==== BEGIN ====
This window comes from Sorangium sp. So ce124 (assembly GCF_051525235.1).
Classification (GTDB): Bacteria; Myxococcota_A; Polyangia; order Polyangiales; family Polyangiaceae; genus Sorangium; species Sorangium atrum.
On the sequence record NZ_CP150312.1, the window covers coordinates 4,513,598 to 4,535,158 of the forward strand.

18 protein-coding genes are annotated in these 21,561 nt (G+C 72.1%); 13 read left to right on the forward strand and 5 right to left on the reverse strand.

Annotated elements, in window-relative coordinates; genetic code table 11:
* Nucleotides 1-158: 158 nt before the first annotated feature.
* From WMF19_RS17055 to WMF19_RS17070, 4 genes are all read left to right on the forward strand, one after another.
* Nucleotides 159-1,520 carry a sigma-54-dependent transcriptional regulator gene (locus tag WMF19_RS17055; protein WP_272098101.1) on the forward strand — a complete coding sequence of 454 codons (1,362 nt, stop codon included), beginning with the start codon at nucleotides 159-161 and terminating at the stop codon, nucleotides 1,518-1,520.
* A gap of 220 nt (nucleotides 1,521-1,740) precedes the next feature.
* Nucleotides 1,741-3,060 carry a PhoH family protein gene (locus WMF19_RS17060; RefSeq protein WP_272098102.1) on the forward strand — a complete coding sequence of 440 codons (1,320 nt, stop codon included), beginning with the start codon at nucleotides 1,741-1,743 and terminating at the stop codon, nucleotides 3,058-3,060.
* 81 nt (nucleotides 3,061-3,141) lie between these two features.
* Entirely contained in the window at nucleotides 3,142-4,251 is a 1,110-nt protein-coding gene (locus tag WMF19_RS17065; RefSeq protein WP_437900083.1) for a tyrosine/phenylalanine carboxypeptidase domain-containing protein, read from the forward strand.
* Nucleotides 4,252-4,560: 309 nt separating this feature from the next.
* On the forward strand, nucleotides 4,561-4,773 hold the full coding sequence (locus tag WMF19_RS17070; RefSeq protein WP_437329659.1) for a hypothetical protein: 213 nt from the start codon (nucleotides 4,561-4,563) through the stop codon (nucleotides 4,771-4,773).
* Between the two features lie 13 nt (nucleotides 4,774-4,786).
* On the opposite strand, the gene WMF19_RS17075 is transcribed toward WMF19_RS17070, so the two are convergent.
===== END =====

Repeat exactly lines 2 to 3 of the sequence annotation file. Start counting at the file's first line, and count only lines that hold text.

Classification (GTDB): Bacteria; Myxococcota_A; Polyangia; order Polyangiales; family Polyangiaceae; genus Sorangium; species Sorangium atrum.
On the sequence record NZ_CP150312.1, the window covers coordinates 4,513,598 to 4,535,158 of the forward strand.